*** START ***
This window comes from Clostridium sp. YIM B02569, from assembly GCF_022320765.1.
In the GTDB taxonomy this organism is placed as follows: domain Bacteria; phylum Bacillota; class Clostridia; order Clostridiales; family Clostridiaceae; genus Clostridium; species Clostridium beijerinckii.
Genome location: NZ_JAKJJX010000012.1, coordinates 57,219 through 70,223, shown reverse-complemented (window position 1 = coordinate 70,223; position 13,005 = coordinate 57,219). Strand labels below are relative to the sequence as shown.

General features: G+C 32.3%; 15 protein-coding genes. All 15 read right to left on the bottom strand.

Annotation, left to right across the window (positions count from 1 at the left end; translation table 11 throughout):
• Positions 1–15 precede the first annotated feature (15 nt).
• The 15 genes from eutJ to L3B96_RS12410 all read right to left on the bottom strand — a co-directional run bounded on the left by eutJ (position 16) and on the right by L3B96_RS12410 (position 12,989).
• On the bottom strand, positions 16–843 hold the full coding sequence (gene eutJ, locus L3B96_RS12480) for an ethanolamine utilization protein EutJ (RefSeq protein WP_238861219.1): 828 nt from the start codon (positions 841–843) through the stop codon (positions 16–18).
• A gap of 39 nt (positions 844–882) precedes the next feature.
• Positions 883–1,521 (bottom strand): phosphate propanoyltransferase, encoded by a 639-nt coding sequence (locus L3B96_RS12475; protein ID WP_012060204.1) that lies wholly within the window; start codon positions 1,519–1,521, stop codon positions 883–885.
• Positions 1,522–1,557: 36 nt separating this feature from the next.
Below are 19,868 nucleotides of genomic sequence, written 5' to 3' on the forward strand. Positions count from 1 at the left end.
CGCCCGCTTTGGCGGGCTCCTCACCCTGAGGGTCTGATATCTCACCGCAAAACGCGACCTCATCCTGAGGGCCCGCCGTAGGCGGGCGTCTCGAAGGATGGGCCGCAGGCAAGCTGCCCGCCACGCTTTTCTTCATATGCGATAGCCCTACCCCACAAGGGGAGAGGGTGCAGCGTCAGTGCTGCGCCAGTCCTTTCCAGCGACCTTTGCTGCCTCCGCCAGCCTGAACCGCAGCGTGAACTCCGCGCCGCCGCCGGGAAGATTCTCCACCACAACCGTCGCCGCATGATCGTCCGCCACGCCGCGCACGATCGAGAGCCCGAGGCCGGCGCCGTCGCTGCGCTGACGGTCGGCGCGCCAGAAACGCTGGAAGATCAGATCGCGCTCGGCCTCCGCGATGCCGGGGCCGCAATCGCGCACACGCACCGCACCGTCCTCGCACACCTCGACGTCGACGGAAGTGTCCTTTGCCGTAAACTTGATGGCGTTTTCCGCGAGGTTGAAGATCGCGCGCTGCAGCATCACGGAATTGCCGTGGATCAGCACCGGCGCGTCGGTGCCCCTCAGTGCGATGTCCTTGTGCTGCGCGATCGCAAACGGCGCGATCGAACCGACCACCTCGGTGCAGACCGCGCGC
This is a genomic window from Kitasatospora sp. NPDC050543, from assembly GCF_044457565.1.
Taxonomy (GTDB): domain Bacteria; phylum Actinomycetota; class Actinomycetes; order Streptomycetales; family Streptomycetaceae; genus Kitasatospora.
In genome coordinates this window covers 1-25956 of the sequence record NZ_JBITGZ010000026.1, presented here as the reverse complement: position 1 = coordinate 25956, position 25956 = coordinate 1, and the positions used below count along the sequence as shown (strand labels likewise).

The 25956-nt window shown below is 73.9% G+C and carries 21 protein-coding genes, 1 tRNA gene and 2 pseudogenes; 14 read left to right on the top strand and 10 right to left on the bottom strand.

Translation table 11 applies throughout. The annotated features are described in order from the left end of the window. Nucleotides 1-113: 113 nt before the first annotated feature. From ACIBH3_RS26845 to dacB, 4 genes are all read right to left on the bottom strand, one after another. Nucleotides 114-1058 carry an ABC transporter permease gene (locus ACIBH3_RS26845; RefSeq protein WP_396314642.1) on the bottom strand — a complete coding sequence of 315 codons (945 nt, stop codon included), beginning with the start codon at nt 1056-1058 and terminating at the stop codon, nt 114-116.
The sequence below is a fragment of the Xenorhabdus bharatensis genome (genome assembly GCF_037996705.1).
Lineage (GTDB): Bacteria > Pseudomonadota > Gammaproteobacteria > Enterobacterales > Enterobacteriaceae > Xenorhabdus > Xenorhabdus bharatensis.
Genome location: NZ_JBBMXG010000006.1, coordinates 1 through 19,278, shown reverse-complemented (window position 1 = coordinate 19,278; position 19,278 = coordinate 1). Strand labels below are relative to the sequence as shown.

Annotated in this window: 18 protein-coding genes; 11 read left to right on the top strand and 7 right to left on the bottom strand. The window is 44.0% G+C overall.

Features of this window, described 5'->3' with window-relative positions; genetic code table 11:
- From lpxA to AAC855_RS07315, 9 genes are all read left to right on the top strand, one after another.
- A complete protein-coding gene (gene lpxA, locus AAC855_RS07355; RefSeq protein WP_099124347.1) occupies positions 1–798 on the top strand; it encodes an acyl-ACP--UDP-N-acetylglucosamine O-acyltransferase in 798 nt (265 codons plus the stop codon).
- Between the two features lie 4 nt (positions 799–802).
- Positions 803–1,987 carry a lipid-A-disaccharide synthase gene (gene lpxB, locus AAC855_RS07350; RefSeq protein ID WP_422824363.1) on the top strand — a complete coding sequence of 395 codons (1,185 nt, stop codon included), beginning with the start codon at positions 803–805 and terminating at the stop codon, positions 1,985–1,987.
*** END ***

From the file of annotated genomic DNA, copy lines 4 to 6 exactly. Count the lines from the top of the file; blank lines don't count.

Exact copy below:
General features: G+C 32.3%; 15 protein-coding genes. All 15 read right to left on the bottom strand.

Annotation, left to right across the window (positions count from 1 at the left end; translation table 11 throughout):
• Positions 1–15 precede the first annotated feature (15 nt).